Over 100 US troops have been diagnosed with traumatic brain injuries following Iran strike

AIN ASSAD AIR BASE, Iraq -- Over 100 U.S. service members have been diagnosed with mild traumatic brain injuries in the wake of the Jan. 8 Iranian missile attack on the al Asad military base in Iraq, according to a U.S. official with knowledge of the latest information.

That's an increase of at least 36 cases from the end of January when the Pentagon said 64 service members had been diagnosed with injuries.

The Pentagon and President Donald Trump had initially said no service members were injured or killed in the Iranian missile attack, which was retaliation for the Jan. 2 U.S. drone strike that killed a top Iranian general.

Several Pentagon officials told CNN in January that the number of diagnosed cases is likely to continue to change. Approximately 200 people who were in the blast zone at the time of the attack have been screened for symptoms.

During a news conference at the Pentagon in late January, Joint Chiefs Chairman Gen. Mark Milley said the increasing number of reported cases stems in part from the fact that the injuries, for the most part, fall into the category of "mild TBI" which takes time for symptoms to manifest.

"All of those people were screened and we have got a certain number and the number is growing, in this particular case TBI -- that manifests, it takes some time to manifest itself, it's not an immediate thing necessarily -- some cases it is, some cases it's not. So we continue to screen," Milley said. "Some of them have been evacuated to Europe, some have been evacuated back to the United States so there is a layered approach to this, we'll continue to do that with our medical professionals."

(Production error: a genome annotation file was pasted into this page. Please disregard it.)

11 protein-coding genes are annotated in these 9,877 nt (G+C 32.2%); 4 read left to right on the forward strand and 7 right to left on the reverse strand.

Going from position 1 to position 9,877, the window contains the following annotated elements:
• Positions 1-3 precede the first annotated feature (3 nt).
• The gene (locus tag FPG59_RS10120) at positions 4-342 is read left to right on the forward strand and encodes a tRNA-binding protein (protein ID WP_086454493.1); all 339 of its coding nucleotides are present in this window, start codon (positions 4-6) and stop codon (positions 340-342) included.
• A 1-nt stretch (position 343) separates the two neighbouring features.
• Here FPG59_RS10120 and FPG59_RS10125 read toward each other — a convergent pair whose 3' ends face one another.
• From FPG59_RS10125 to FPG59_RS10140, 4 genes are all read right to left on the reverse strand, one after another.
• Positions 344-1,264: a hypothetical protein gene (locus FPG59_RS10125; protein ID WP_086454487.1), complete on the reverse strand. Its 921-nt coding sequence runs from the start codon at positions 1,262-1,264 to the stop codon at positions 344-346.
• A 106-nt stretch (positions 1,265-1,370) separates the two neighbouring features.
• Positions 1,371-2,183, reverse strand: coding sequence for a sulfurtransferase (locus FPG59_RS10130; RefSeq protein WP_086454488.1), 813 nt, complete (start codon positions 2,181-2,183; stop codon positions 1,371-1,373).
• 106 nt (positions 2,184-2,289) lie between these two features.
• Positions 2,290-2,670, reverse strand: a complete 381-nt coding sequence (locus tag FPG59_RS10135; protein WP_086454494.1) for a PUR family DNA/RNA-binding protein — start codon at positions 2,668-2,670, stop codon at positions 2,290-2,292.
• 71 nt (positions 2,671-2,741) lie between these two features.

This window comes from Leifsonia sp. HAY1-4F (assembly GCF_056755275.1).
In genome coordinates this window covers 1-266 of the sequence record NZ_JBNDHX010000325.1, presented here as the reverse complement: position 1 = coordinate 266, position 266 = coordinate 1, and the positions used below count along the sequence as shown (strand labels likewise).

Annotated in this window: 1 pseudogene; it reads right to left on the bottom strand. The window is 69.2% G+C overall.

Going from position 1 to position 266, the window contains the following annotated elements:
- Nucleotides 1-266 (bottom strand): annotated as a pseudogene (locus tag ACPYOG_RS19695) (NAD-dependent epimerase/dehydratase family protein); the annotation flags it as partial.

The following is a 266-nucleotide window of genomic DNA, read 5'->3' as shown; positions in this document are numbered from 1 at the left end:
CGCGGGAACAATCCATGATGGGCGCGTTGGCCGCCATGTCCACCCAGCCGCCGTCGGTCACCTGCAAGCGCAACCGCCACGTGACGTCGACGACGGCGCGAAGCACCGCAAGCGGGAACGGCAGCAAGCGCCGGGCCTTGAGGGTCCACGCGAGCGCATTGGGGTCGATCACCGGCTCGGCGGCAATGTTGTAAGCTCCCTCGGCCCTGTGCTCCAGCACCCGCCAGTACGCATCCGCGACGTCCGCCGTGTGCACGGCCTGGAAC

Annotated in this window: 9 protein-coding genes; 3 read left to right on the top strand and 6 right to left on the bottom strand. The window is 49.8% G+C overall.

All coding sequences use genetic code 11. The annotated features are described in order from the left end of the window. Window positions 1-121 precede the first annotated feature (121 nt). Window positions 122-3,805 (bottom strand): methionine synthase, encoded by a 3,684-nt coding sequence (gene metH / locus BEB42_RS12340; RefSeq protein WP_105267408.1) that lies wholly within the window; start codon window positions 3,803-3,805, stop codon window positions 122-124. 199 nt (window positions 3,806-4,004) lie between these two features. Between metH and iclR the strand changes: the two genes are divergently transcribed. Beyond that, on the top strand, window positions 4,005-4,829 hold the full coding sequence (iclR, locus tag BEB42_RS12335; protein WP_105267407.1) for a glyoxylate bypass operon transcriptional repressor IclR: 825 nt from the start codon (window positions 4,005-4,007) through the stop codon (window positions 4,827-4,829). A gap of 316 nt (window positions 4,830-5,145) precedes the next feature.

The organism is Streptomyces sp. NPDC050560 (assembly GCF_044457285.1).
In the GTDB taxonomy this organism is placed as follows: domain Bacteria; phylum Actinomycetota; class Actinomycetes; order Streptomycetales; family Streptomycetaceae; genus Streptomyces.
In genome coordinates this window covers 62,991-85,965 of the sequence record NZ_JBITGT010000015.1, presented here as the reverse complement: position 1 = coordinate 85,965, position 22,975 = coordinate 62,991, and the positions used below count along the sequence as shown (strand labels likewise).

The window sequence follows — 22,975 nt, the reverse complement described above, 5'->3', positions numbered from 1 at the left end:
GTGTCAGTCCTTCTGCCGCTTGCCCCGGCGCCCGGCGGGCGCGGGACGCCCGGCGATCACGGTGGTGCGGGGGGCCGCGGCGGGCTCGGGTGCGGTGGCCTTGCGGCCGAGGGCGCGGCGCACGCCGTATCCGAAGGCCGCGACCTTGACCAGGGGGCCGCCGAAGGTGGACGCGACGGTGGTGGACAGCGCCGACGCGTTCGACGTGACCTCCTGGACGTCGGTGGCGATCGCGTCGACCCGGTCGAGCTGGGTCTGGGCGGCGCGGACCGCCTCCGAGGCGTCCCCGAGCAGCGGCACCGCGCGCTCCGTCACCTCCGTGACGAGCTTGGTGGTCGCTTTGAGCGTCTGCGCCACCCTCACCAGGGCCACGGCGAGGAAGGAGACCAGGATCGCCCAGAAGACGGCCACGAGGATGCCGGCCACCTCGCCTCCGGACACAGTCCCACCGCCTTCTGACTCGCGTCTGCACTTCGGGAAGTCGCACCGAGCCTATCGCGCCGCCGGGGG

In January, President Trump said he does not consider potential brain injuries to be as serious as physical combat wounds, downplaying the severity of the injuries suffered in Iraq.

During the World Economic Forum in Davos, Switzerland, President Trump was asked to explain the discrepancy between his previous comments that no U.S. service member was harmed and reports of U.S. troops being treated for injuries suffered in the attack.

"No, I heard that they had headaches and a couple of other things, but I would say, and I can report, it's not very serious," President Trump replied during a news conference.

Asked about the President's comments Thursday, Secretary of Defense Mark Esper said President Trump "understands the nature of these injuries."

"I've had the chance to speak with the President. He is very concerned about the health and welfare of all of our service members, particularly those who were involved in the operations in Iraq, and he understands the nature of these injuries," he said.

An influential veterans group demanded President Trump apologize for those comments.

"The VFW expects an apology from the president to our servicemen and women for his misguided remarks," William "Doc" Schmitz, Veterans of Foreign Wars national commander, said in a statement Friday.

"And, we ask that he and the White House join with us in our efforts to educate Americans of the dangers TBI has on these heroes as they protect our great nation in these trying times. Our warriors require our full support more than ever in this challenging environment," Schmitz added.

The most common form of TBIs in the military are mild TBIs, according to the Defense and Veterans Brain Injury Center.